Mystery especially on cold nights will lie on the bed between us. Likewise after all these years it's easy to think or assume I know my partner as he knows me. The truth is the Mystery lies between us, it is the rich Unknown waiting to be ventured into, waiting to be lived.

Mystery is primarily black with patches of yellow and white. The Mystery of life resides in the dark matter of quantum energy. We miss Mystery when we think of darkness as frightening or negative. The dark is space that has yet to experience light.

"Imagine the Shift" in your day as you become curious as to how Mystery is showing up or trying to arrive in your life.
-Dawn! The Good News Muse, 19 Nov. 2010

Thursday, November 18, 2010

To Ian...

For a time every morning during my walk, I periodically meet a young man decades my junior with an artistic gentle feel.

After passing each other two consecutive days, I determined on the third to introduce myself and ask his name. Ian was walking to the bus stop for work downtown. He had graduated from my alma mater earlier this spring. We talked. Ian said he would like to continue to live in the neighborhood prompting me to share how I had lived in the village since '77 thanks to a series of synchronicities.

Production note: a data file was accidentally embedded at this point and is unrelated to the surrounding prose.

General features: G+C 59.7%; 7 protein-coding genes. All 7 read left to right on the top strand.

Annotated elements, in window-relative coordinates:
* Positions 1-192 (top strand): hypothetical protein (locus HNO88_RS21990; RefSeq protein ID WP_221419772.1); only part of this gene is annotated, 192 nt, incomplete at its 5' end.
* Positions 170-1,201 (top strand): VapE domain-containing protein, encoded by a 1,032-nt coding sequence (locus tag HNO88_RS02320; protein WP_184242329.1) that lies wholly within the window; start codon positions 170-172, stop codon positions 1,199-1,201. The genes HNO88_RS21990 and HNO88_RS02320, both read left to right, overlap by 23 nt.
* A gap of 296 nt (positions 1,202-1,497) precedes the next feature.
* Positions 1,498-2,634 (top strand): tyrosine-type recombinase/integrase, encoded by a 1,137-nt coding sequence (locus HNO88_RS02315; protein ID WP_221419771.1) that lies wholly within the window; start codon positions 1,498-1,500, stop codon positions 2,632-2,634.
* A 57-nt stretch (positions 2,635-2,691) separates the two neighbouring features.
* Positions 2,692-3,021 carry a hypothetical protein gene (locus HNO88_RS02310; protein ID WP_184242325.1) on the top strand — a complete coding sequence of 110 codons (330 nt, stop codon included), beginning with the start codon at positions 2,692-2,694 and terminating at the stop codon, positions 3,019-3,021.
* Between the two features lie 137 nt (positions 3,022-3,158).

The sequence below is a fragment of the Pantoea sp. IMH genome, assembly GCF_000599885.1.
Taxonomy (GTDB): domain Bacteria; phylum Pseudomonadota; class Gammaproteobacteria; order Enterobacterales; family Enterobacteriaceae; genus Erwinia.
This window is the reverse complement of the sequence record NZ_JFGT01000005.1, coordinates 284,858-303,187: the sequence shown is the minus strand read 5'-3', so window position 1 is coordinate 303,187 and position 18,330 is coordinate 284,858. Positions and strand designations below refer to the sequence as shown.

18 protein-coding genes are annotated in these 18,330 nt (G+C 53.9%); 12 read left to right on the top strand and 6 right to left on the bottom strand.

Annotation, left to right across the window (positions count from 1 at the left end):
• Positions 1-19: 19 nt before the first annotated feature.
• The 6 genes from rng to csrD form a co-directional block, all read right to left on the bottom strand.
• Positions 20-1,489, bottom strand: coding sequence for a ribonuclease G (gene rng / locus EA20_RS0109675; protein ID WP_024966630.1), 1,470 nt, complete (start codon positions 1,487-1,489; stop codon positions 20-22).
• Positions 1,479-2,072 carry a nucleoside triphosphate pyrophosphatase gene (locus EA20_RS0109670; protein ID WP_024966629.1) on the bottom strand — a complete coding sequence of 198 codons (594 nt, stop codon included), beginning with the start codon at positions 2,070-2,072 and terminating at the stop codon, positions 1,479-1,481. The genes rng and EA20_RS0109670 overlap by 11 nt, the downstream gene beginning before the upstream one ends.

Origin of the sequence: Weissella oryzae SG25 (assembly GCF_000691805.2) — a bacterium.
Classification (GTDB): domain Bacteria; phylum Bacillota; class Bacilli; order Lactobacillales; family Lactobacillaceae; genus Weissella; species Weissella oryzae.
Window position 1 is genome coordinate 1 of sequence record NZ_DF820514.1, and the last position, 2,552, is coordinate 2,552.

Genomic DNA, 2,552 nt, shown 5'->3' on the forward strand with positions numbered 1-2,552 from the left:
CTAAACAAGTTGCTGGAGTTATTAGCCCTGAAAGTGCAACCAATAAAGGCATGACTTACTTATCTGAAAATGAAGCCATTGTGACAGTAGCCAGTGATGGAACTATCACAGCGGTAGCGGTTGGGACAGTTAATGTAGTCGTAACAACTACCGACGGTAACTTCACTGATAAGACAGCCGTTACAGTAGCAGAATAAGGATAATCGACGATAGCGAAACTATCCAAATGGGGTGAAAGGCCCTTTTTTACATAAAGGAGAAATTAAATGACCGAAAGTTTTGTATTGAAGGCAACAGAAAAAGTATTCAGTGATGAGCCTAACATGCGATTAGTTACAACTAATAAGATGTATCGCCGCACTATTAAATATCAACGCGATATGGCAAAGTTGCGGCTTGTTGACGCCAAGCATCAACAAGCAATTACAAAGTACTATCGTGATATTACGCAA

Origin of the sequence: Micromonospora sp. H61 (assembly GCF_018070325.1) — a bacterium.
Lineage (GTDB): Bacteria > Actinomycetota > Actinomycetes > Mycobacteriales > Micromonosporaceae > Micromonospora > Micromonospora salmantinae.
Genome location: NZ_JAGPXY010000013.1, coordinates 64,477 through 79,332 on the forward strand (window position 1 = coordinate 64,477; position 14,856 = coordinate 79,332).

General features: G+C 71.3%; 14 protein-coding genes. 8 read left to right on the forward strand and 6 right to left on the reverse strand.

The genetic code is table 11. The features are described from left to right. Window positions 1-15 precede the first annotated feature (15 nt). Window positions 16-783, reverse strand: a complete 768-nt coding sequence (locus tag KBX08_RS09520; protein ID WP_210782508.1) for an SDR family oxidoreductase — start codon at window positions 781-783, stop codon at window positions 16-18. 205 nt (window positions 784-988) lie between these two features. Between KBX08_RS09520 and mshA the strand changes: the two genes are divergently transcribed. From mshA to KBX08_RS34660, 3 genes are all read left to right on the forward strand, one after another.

We got to end of the block, our fork in the road, prompting our separate ways. Ian walked up the hill, the scenic way to the bus stop as I wanted to call out, "Wait, I talked too much."

I walked home wishing I had inquired more of him, this kindred spirit who preferred the serene yet uphill path to the bus stop over the traffic-lined one.

The above meeting was two weeks ago. I've not seen Ian since. I was away for a week then it turned cold.

Today I walked along pondering Ian. What was I really trying to say with all my sharing?